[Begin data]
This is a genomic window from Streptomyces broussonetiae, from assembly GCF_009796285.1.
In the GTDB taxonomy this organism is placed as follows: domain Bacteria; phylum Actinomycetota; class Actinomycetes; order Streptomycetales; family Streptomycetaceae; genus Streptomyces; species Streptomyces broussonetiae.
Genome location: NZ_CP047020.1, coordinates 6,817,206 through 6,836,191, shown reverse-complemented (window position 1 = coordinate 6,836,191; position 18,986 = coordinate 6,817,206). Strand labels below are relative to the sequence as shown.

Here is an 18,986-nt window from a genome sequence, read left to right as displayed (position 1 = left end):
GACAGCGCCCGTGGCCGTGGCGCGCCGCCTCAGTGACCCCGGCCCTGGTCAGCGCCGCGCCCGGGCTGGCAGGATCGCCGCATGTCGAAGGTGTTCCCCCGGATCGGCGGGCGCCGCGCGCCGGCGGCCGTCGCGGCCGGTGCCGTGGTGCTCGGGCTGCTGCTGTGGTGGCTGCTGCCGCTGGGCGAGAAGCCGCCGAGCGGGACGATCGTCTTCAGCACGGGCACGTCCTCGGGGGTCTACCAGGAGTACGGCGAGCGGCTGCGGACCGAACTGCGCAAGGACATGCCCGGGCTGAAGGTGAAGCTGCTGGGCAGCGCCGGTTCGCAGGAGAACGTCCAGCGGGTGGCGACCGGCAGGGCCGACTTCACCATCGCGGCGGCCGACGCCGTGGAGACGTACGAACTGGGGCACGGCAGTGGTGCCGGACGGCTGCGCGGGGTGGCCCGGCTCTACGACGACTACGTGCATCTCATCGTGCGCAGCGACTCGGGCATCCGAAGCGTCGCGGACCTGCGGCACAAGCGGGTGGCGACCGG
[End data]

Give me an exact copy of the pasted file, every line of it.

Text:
This is a genomic window from Streptomyces broussonetiae, from assembly GCF_009796285.1.
In the GTDB taxonomy this organism is placed as follows: domain Bacteria; phylum Actinomycetota; class Actinomycetes; order Streptomycetales; family Streptomycetaceae; genus Streptomyces; species Streptomyces broussonetiae.
Genome location: NZ_CP047020.1, coordinates 6,817,206 through 6,836,191, shown reverse-complemented (window position 1 = coordinate 6,836,191; position 18,986 = coordinate 6,817,206). Strand labels below are relative to the sequence as shown.

Here is an 18,986-nt window from a genome sequence, read left to right as displayed (position 1 = left end):
GACAGCGCCCGTGGCCGTGGCGCGCCGCCTCAGTGACCCCGGCCCTGGTCAGCGCCGCGCCCGGGCTGGCAGGATCGCCGCATGTCGAAGGTGTTCCCCCGGATCGGCGGGCGCCGCGCGCCGGCGGCCGTCGCGGCCGGTGCCGTGGTGCTCGGGCTGCTGCTGTGGTGGCTGCTGCCGCTGGGCGAGAAGCCGCCGAGCGGGACGATCGTCTTCAGCACGGGCACGTCCTCGGGGGTCTACCAGGAGTACGGCGAGCGGCTGCGGACCGAACTGCGCAAGGACATGCCCGGGCTGAAGGTGAAGCTGCTGGGCAGCGCCGGTTCGCAGGAGAACGTCCAGCGGGTGGCGACCGGCAGGGCCGACTTCACCATCGCGGCGGCCGACGCCGTGGAGACGTACGAACTGGGGCACGGCAGTGGTGCCGGACGGCTGCGCGGGGTGGCCCGGCTCTACGACGACTACGTGCATCTCATCGTGCGCAGCGACTCGGGCATCCGAAGCGTCGCGGACCTGCGGCACAAGCGGGTGGCGACCGG